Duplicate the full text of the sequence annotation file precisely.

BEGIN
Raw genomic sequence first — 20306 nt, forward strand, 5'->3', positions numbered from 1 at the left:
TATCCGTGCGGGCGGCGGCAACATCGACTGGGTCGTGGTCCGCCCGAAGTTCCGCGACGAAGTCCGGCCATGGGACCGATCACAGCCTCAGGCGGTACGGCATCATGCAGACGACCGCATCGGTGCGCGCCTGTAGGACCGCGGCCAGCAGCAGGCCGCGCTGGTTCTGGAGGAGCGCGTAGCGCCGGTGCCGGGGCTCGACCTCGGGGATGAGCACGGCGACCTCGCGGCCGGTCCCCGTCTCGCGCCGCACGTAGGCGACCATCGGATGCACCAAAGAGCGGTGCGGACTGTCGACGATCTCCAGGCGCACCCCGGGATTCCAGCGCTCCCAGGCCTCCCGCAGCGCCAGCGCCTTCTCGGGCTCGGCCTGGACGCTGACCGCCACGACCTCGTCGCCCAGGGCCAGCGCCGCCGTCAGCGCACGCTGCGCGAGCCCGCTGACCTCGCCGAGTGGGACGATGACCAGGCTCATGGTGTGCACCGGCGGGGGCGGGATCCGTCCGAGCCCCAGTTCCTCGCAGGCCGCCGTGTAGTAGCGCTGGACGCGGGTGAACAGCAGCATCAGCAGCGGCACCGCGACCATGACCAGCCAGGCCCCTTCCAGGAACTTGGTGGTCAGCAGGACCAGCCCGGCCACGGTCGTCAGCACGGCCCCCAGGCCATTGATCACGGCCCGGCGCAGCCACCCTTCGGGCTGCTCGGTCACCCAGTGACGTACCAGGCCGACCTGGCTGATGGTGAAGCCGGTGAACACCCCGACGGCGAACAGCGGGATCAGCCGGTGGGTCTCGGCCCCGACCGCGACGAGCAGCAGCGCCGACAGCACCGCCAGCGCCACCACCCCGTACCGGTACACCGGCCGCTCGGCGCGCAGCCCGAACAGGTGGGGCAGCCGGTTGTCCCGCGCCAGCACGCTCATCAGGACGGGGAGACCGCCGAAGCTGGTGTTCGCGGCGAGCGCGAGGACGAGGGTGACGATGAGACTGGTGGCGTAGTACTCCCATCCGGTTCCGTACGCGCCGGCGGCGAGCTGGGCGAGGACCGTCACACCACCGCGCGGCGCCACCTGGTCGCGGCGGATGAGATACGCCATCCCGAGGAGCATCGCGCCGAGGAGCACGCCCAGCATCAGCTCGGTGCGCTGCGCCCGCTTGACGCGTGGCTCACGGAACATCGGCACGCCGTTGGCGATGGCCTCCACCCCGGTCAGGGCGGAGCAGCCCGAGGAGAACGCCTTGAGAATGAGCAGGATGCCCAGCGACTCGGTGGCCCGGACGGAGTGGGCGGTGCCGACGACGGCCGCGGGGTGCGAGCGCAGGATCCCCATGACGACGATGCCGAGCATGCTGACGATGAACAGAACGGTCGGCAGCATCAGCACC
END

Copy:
Raw genomic sequence first — 20306 nt, forward strand, 5'->3', positions numbered from 1 at the left:
TATCCGTGCGGGCGGCGGCAACATCGACTGGGTCGTGGTCCGCCCGAAGTTCCGCGACGAAGTCCGGCCATGGGACCGATCACAGCCTCAGGCGGTACGGCATCATGCAGACGACCGCATCGGTGCGCGCCTGTAGGACCGCGGCCAGCAGCAGGCCGCGCTGGTTCTGGAGGAGCGCGTAGCGCCGGTGCCGGGGCTCGACCTCGGGGATGAGCACGGCGACCTCGCGGCCGGTCCCCGTCTCGCGCCGCACGTAGGCGACCATCGGATGCACCAAAGAGCGGTGCGGACTGTCGACGATCTCCAGGCGCACCCCGGGATTCCAGCGCTCCCAGGCCTCCCGCAGCGCCAGCGCCTTCTCGGGCTCGGCCTGGACGCTGACCGCCACGACCTCGTCGCCCAGGGCCAGCGCCGCCGTCAGCGCACGCTGCGCGAGCCCGCTGACCTCGCCGAGTGGGACGATGACCAGGCTCATGGTGTGCACCGGCGGGGGCGGGATCCGTCCGAGCCCCAGTTCCTCGCAGGCCGCCGTGTAGTAGCGCTGGACGCGGGTGAACAGCAGCATCAGCAGCGGCACCGCGACCATGACCAGCCAGGCCCCTTCCAGGAACTTGGTGGTCAGCAGGACCAGCCCGGCCACGGTCGTCAGCACGGCCCCCAGGCCATTGATCACGGCCCGGCGCAGCCACCCTTCGGGCTGCTCGGTCACCCAGTGACGTACCAGGCCGACCTGGCTGATGGTGAAGCCGGTGAACACCCCGACGGCGAACAGCGGGATCAGCCGGTGGGTCTCGGCCCCGACCGCGACGAGCAGCAGCGCCGACAGCACCGCCAGCGCCACCACCCCGTACCGGTACACCGGCCGCTCGGCGCGCAGCCCGAACAGGTGGGGCAGCCGGTTGTCCCGCGCCAGCACGCTCATCAGGACGGGGAGACCGCCGAAGCTGGTGTTCGCGGCGAGCGCGAGGACGAGGGTGACGATGAGACTGGTGGCGTAGTACTCCCATCCGGTTCCGTACGCGCCGGCGGCGAGCTGGGCGAGGACCGTCACACCACCGCGCGGCGCCACCTGGTCGCGGCGGATGAGATACGCCATCCCGAGGAGCATCGCGCCGAGGAGCACGCCCAGCATCAGCTCGGTGCGCTGCGCCCGCTTGACGCGTGGCTCACGGAACATCGGCACGCCGTTGGCGATGGCCTCCACCCCGGTCAGGGCGGAGCAGCCCGAGGAGAACGCCTTGAGAATGAGCAGGATGCCCAGCGACTCGGTGGCCCGGACGGAGTGGGCGGTGCCGACGACGGCCGCGGGGTGCGAGCGCAGGATCCCCATGACGACGATGCCGAGCATGCTGACGATGAACAGAACGGTCGGCAGCATCAGCACC